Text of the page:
the abstract and intangible photography of viviane sassen
The Dutch photographer has gone back to basics in search of a simpler form of photography at her ICA show, documenting the descendants of escaped slaves in Surinamese rain forest.
Cell, 2013 © Viviane Sassen. ￼Courtesy the artist and Stevenson Gallery
The Dutch photographer's new exhibition at the ICA, documenting the inhabitants and landscapes of the Surinamese village of Pikin Slee, is a departure from her normal work. Viviane, who grew up in Kenya, is famed for her magnificent use of colour and her ability to turn the everyday frame of the body into something other-worldly, caught in hypnotic motion. But this latest series, forming a thematic if not stylistic relation to her photobooks Flamboya and Parasomnia, in it's document of tribal and indigenous societies reduces the natural splendor she found in the jungle into a series of abstract, black and white shapes. The Maroons of Suriname are a particularly interesting subject, the descendants of escaped slaves, who made there homes in the rain forests, forming isolated colonies, separate from the indigenous and colonial populations. This isolation was one of the hardest things for Viviane to overcome, Pikin Slee is a three day canoe journey from anywhere, with no roads, infrastructure, electricity or cars.
Viviane's photography darts between documentary and fashion, quiet and noise, colour and simplicity, and these contradictions are still there in her work for Pikin Slee. "Hopefully," she explains, "some people will look at my images and see themselves; the image bouncing back as a mirror."
What first brought you to Pikin Slee?
Since Suriname is a former colony of the Netherlands there is a large Surinamese community in the Netherlands. I've always been curious to visit the country and experience its culture. Some friends of mine own a house in Suriname, so we traveled there for the first time as tourists. Another friend told me about Pikin Slee; he had been involved in a cultural project in the village.
What attracted you to start shooting its inhabitants and environments?
From the very first moment I set foot on the village grounds I was intrigued by its beauty; the overwhelming nature and the interesting culture. The village is very secluded from the outside world. You can only get there by canoe, a journey of about three hours on the river. There are no roads, no cars, no internet. No running water, and there's electricity for just three hours in the evening. Somehow, it reminded me of my youth in Kenya back in the early 70s, as we lived in similar circumstances.
What was the actual process of shooting there like?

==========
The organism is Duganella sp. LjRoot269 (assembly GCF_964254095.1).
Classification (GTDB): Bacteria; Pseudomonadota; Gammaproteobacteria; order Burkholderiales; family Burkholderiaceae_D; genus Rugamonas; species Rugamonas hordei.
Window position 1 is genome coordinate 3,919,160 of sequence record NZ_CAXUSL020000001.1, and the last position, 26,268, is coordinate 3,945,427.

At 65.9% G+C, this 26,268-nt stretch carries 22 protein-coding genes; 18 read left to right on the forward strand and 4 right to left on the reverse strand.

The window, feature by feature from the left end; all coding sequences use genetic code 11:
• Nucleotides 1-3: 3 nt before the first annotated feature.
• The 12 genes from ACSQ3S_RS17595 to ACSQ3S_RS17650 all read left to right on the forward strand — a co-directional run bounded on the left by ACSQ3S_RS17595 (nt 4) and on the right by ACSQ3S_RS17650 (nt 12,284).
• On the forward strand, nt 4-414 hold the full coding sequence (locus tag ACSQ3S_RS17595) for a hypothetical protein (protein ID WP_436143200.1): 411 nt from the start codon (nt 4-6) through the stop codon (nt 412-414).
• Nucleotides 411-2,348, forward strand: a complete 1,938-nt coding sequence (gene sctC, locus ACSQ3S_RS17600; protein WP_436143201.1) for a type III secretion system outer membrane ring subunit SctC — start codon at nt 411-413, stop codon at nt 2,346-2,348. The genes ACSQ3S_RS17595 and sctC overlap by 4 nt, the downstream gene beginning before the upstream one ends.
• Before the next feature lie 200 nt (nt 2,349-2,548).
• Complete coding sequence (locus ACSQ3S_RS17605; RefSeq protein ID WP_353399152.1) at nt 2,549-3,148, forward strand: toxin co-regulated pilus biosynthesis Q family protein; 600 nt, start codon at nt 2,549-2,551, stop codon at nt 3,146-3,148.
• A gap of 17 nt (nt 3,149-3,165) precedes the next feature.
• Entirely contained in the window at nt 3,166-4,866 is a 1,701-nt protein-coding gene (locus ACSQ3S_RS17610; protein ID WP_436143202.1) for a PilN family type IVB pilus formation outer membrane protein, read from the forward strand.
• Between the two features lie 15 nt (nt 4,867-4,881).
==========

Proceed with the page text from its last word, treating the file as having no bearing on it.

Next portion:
There's a group of five Rastafarians who live there, who are artists, they're woodcarvers and make amazing sculptures and furniture. They play a very significant role in the village, and they helped me with the project. First of all, I asked the Head Captain permission to do the project. Once he agreed, it was all OK, and each day, one of the Rastafarians would accompany me out shooting.
Why did you decide to shot predominantly in black and white, your work is well known for its use of colour.
I was longing for a simpler way of looking at the world around me. More silent. It was almost as to reset the eye. To find beauty and meaning in the detail, the everyday. I tried to make sculptures out of ordinary objects, creating a kind of order in chaos, and the black and white helped me do that.
Suriname used to be a Dutch colony, did you sense any relationship between the people of Pikin Slee and the Netherlands?
The founders of the village Pikin Slee call themselves the Maroon. They were former slaves who worked on the Dutch plantations and who escaped from slavery and fled into the jungle, building settlements. That's how Pikin Slee was founded. I'm still totally blown away by the fact that I could actually speak Dutch in the middle of the South American jungle, with people of African decent. That's what history does… and it's crazy!
Were there many influences or references to draw on when you were shooting?
I was not so much influenced by other documents of tribal societies and isolated cultures, I always try to work from the heart; not the head. I am very intuitive and that's how I work, trying to look at the world around me with a clear and open vision; almost as a child. So although I am aware of all these things, I try not to be biased or bound by any political or cultural prejudice.
You've spoken of you're search for a "simpler kind of photography" in this work, do you think you achieved this?
For me personally, this was a way to go "back to basics", so to speak, to reset both the eye and the mind, and although there is a very strong formal approach to the things I photographed, I also tried to give them some sort of a soul. The Animist aspect is very strong in both this culture, as in a lot of other cultures I've come across. I'm very much drawn to Animism, the mythology of cultures, and how these draw lines between the physical and spiritual.
You've also often spoken of you childhood in Africa, do you see a similar post-colonial narrative to your work in Suriname? Or is this too reductive and political a reading of the work?
My work is often misunderstood. Many people have very strong pre-conceived ideas about other cultures, still lead with either paternalism, shame, ignorance or xenophobia. Hopefully, some people will look at my images and see themselves; the image bouncing back as a mirror.
Text Felix Petty
Photography © Viviane Sassen